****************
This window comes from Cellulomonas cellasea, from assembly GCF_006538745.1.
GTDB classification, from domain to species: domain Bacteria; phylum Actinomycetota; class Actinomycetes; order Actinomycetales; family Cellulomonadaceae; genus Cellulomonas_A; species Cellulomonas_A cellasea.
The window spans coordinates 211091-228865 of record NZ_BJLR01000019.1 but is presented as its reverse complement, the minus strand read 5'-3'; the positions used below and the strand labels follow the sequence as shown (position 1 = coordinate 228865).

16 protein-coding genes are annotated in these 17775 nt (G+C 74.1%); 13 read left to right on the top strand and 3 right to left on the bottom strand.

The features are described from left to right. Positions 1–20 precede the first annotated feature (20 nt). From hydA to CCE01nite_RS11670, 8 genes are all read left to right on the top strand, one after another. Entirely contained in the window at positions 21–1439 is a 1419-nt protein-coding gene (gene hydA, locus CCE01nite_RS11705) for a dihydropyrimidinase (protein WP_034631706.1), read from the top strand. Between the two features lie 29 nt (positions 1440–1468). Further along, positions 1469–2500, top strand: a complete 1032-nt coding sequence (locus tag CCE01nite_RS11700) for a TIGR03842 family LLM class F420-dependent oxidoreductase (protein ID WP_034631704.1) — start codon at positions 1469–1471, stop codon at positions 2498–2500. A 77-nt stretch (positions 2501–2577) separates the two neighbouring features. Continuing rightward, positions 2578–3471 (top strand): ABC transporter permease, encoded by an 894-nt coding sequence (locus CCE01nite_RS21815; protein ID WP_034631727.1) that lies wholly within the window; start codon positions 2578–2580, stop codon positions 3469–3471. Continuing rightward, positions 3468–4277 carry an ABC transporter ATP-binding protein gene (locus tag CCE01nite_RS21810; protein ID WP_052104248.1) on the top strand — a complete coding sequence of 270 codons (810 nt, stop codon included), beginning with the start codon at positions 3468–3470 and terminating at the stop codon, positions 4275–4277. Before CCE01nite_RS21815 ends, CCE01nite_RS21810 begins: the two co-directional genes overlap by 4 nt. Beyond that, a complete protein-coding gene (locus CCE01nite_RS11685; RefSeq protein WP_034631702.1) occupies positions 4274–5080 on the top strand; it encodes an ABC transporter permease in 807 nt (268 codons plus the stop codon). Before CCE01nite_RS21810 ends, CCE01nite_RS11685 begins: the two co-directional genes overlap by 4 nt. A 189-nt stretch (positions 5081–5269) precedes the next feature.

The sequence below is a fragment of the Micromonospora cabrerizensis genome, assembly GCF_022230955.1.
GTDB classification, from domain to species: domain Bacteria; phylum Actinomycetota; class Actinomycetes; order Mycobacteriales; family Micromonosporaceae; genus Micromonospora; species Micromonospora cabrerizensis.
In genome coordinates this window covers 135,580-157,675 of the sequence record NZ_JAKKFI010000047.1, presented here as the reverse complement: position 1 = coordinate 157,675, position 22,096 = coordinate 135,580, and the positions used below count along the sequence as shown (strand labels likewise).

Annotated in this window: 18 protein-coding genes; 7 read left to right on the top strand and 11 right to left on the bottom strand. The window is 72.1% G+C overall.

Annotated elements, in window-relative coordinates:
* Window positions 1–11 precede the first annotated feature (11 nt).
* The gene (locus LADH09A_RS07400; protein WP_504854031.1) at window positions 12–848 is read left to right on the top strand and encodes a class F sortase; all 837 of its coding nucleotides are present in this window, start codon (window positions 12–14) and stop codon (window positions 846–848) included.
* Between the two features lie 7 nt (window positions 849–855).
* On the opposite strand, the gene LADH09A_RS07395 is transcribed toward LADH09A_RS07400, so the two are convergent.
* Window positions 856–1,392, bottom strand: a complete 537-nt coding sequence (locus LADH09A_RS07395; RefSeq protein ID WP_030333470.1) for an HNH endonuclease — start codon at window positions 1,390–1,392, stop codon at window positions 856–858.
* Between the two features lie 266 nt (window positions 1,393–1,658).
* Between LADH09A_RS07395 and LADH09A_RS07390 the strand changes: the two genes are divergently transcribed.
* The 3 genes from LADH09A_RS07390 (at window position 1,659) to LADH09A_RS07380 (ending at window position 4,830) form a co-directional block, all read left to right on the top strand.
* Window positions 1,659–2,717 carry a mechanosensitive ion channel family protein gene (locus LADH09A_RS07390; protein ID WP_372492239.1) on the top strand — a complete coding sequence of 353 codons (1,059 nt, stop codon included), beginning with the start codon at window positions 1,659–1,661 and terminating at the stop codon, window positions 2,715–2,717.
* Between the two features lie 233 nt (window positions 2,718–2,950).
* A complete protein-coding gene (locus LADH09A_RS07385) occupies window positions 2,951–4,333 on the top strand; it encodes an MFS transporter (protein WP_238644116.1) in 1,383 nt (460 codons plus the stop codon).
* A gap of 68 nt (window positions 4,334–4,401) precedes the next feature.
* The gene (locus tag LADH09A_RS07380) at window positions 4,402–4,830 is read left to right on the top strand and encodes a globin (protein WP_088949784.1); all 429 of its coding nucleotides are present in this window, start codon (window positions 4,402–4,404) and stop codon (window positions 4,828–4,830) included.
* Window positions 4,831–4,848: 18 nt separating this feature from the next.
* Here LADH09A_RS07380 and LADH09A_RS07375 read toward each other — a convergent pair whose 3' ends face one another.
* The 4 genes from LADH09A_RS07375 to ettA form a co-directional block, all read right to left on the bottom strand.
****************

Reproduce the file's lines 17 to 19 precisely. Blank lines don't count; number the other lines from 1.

* Between LADH09A_RS07395 and LADH09A_RS07390 the strand changes: the two genes are divergently transcribed.
* The 3 genes from LADH09A_RS07390 (at window position 1,659) to LADH09A_RS07380 (ending at window position 4,830) form a co-directional block, all read left to right on the top strand.
* Window positions 1,659–2,717 carry a mechanosensitive ion channel family protein gene (locus LADH09A_RS07390; protein ID WP_372492239.1) on the top strand — a complete coding sequence of 353 codons (1,059 nt, stop codon included), beginning with the start codon at window positions 1,659–1,661 and terminating at the stop codon, window positions 2,715–2,717.